May 12, 2010: This week’s featured fruits and vegetables are: Asparagus, rhubarb, radish, spring onions, spinach, salad mix, head lettuce, herb (chives with flowers – which are edible). And an extra bag of rhubarb for everyone – it is going strong.
We will attempt to give you recipes for unfamiliar vegetables. Please send me any recipes you wish to share.
If you go to Epicurious.com and type in a mix of ingredients (kale, collards, mushrooms, onions, etc.) you will get many recipes. Epicurious has over 850 recipes for rhubarb alone. We also have some favorites on our Recipes page, Click here.
At this time of year, we get lots of greens. In general, you can wash and chop any combo of leafy greens (kale, spinach, collards, even radish and beet greens) and saute them in olive oil and garlic for just a couple minutes. Just long enough to wilt them. Then sprinkle them with balsamic vinegar or lemon. Takes five minutes and is a great vegetable dish. A reminder that eating cruciferous vegetables raw is a thyroid inhibitor. So if you have slow thyroid function, you should cook them first.
If you get more than you can eat in a week of something like greens, they store well. Either wash and spin them and store in the frig in a salad spinner where they will last a week for sure or clean them up and get excess water off and freeze. You can also steam them slightly and freeze them in bags. They are great added later to soups and casseroles.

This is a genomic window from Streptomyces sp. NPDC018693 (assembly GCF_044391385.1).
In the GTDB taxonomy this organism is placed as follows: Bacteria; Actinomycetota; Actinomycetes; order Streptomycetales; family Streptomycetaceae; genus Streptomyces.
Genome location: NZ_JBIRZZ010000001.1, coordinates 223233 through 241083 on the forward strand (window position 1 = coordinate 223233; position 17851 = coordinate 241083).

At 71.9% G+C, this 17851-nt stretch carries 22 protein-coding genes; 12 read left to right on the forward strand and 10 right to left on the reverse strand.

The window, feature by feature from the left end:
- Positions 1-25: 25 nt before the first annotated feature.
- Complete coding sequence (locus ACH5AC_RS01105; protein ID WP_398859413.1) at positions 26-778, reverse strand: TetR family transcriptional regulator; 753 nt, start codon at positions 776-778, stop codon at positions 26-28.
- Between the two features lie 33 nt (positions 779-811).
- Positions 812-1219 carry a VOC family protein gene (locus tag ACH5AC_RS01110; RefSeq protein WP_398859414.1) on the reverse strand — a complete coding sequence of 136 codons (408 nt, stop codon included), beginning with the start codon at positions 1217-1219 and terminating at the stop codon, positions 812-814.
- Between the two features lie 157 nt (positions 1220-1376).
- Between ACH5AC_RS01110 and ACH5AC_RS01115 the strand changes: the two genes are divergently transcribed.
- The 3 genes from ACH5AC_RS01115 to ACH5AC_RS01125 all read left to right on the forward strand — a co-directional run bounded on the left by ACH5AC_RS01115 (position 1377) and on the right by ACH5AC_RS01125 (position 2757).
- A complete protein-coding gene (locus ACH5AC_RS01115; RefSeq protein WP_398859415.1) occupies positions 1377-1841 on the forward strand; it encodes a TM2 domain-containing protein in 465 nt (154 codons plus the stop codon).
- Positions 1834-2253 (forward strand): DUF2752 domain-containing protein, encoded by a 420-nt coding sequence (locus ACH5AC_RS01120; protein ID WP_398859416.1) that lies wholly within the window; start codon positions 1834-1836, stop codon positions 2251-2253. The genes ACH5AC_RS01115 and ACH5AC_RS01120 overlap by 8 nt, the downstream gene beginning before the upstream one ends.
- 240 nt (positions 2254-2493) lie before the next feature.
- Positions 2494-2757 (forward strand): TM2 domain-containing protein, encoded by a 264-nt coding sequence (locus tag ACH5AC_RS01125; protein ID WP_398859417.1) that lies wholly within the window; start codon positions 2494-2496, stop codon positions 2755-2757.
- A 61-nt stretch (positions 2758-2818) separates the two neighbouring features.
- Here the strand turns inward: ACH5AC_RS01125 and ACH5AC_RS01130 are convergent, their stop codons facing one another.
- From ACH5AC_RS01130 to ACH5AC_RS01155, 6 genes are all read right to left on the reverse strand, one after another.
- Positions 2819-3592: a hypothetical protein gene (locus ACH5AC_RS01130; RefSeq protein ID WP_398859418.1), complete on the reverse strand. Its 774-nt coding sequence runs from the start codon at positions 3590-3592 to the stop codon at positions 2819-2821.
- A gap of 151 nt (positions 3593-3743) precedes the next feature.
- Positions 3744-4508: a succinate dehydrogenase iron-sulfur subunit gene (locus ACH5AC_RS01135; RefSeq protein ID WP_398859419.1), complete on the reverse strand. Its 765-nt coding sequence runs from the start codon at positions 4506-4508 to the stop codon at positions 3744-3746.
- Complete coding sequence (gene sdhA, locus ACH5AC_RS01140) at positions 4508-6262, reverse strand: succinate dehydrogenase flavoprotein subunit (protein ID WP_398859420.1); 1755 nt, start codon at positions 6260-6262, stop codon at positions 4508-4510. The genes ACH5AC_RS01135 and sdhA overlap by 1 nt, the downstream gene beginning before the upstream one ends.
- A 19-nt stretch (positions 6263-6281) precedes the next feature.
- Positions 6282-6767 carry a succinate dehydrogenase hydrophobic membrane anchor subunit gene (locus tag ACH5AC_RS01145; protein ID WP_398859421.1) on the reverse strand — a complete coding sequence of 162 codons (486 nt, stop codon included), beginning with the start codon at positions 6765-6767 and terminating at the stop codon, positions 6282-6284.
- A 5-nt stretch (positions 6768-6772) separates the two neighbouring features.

Here is Farmer Pam’s suggested recipe for cooking radishes.
Sautéed Radishes with sugar snap peas
Adapted from Bon Appetit, April 2004
1 tablespoon butter 2 cups thinly sliced radishes
1 tablespoon olive oil ¾ cup orange juice
½ cup thinly sliced shallots 1 teaspoon dill seed
12 oz sugar snap peas 1 tablespoon chopped fresh dill
Trim and remove strings from peas.
Melt butter and oil in a skillet over medium heat. Add shallots and sauté until golden, about 5 minutes.
Add peas and radishes, and sauté until crisp-tender, about 5 minutes.
Add orange juice and dill seeds, and sauté 1 minute.
Season with salt and pepper, and stir in chopped dill.
Transfer to a bowl and garnish with extra dill if desired.
Food for Thought
We also like to give you resources to connect the dots between the CSA experience and living in a local, more sustainable way.
Book recommendations include Barbara Kingsolver’s Animal, Vegetable, Miracle: A Year of Food Life (P.S.) (2007) and any books by Michael Pollan, including The Omnivore’s Dilemma and In Defense of Food: An Eater’s Manifesto. Another good one is Slow Food Nation: Why Our Food Should Be Good, Clean and Fair, by Carlos Petrini, founder of the Slow Food movement.
And lately there are many good documentaries out on the subject of a local food system. Scroll down to see trailers.
Sometimes we will provide you with an opportunity to advocate on behalf of independent farmers like ours. In case you are interested, a good advocacy site for organic food is Organic Consumers.